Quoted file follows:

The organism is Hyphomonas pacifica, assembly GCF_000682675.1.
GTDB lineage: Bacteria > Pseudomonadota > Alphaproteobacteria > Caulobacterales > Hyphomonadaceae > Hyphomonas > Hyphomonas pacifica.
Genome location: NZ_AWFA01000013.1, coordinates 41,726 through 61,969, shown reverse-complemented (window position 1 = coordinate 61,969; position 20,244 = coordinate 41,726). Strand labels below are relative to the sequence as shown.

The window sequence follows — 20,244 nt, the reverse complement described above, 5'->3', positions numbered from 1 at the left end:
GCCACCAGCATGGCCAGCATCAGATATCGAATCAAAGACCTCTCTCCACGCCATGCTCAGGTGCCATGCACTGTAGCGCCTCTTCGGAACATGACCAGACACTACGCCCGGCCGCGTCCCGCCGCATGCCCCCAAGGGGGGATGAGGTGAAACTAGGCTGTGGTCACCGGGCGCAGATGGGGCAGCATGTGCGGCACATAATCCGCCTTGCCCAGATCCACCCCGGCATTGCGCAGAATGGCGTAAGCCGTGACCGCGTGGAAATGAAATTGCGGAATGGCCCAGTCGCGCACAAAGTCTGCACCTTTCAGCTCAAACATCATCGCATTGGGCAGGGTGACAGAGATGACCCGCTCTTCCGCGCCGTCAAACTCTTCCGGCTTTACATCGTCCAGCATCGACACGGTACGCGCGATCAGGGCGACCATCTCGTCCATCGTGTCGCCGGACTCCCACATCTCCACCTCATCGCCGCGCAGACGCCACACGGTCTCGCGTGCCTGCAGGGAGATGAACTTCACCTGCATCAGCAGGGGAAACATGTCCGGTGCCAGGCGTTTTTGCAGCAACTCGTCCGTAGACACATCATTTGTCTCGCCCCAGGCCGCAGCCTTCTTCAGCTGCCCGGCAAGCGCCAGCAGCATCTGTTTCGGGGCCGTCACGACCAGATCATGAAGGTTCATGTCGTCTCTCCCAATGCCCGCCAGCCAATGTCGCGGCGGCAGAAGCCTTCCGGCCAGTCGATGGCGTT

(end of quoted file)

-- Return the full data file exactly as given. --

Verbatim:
The organism is Hyphomonas pacifica, assembly GCF_000682675.1.
GTDB lineage: Bacteria > Pseudomonadota > Alphaproteobacteria > Caulobacterales > Hyphomonadaceae > Hyphomonas > Hyphomonas pacifica.
Genome location: NZ_AWFA01000013.1, coordinates 41,726 through 61,969, shown reverse-complemented (window position 1 = coordinate 61,969; position 20,244 = coordinate 41,726). Strand labels below are relative to the sequence as shown.

The window sequence follows — 20,244 nt, the reverse complement described above, 5'->3', positions numbered from 1 at the left end:
GCCACCAGCATGGCCAGCATCAGATATCGAATCAAAGACCTCTCTCCACGCCATGCTCAGGTGCCATGCACTGTAGCGCCTCTTCGGAACATGACCAGACACTACGCCCGGCCGCGTCCCGCCGCATGCCCCCAAGGGGGGATGAGGTGAAACTAGGCTGTGGTCACCGGGCGCAGATGGGGCAGCATGTGCGGCACATAATCCGCCTTGCCCAGATCCACCCCGGCATTGCGCAGAATGGCGTAAGCCGTGACCGCGTGGAAATGAAATTGCGGAATGGCCCAGTCGCGCACAAAGTCTGCACCTTTCAGCTCAAACATCATCGCATTGGGCAGGGTGACAGAGATGACCCGCTCTTCCGCGCCGTCAAACTCTTCCGGCTTTACATCGTCCAGCATCGACACGGTACGCGCGATCAGGGCGACCATCTCGTCCATCGTGTCGCCGGACTCCCACATCTCCACCTCATCGCCGCGCAGACGCCACACGGTCTCGCGTGCCTGCAGGGAGATGAACTTCACCTGCATCAGCAGGGGAAACATGTCCGGTGCCAGGCGTTTTTGCAGCAACTCGTCCGTAGACACATCATTTGTCTCGCCCCAGGCCGCAGCCTTCTTCAGCTGCCCGGCAAGCGCCAGCAGCATCTGTTTCGGGGCCGTCACGACCAGATCATGAAGGTTCATGTCGTCTCTCCCAATGCCCGCCAGCCAATGTCGCGGCGGCAGAAGCCTTCCGGCCAGTCGATGGCGTT